Later in the book he goes so far as to say that white "right-wing militias, survivalists and military hobbyists" are "potential allies" who "have a serious beef with imperialist monopoly capitalism." This issue came to the forefront with the "anti-globalization" movement in the later 1990s. Both MIM and J. Sakai(1) led the struggle to criticize the anti-imperialist anarchists for following the lead of the white nationalist organizations calling for Amerikan protectionism. These groups are the making of a fascist movement in the United $tates which is why the distinction between exploited and exploiter nations is so important.
In the discussion of the Republic of New Afrika (RNA) we gain some insight into Rashid's contradictory lines on who our friends and enemies are. Here he correctly explains that European countries bought off their domestic populations with wealth from the Third World, to turn those working classes against the Third World workers and peasants. But his turn from the MIM line takes place in attempting to address the strategy of the RNA. He sees a strong danger of neo-colonialism in the RNA struggle for national liberation, as happened in the numerous liberation struggles in Africa itself. So he talks about how ultimately we want a world without nations, so let's put class first to solve this problem (and he assumes most white Amerikans are proletariat). This is an ultraleft error of getting ahead of conditions. He goes on to say that the imperialists would easily turn the white population against a minority New Afrikan liberation movement trying to seize the Black Belt South. Here you have a rightist justification for pragmatism.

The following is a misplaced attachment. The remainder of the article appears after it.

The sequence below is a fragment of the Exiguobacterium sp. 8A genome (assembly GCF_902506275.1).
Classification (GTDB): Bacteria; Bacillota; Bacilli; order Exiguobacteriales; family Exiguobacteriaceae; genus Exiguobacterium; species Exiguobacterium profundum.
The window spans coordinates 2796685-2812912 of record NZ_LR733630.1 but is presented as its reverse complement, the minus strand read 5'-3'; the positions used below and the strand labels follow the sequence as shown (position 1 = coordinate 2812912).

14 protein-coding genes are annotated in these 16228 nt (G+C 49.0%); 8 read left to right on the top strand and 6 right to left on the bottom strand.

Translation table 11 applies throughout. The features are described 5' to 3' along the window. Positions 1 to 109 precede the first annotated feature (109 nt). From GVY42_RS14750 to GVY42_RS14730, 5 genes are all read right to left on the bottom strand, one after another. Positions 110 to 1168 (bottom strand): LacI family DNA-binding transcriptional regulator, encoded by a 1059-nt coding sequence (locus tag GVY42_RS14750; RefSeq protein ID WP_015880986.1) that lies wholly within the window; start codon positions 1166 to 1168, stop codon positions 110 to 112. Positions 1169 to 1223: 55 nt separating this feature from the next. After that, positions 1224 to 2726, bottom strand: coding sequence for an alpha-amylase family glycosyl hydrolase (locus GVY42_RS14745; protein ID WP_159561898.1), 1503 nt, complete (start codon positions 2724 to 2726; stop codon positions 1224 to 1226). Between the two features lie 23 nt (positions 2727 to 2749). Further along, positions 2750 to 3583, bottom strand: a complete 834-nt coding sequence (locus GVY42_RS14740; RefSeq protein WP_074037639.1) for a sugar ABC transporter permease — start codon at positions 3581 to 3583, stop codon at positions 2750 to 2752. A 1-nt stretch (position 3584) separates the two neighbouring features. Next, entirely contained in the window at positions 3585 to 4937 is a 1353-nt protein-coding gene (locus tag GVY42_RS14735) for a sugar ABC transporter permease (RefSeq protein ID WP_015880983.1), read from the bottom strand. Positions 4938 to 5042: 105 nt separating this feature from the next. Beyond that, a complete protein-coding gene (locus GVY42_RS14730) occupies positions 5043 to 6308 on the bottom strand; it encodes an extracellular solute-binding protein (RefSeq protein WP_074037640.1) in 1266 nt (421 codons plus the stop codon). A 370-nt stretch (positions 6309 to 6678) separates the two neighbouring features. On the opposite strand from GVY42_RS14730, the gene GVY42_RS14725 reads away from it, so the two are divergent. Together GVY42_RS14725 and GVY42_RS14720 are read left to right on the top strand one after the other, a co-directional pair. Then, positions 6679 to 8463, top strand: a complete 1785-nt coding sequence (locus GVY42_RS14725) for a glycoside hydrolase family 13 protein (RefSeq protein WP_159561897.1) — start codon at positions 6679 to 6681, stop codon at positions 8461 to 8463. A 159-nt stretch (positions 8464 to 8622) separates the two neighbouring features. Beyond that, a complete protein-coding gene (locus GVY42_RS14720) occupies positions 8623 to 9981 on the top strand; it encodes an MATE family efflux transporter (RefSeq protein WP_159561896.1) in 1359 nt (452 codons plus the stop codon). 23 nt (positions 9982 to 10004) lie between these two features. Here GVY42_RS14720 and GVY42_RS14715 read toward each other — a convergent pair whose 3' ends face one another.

This is not to dismiss either of those concerns, which are very real. But his solution in both cases is based in a faulty class analysis. This book paraphrases Mao to point out that your class analysis is your starting point, and that your political line determines your success. Liquidating a New Afrikan revolutionary movement into a white class struggle over superprofits will not succeed in achieving his stated goals of a world without oppression. While the original Black Panthers themselves put forth different class analyses of Amerika at various points, they proved in practice that developing strong Black nationalism will bring out those sectors of the white population who are sympathetic. We must not cater to the majority of white people, but to the world's majority of people.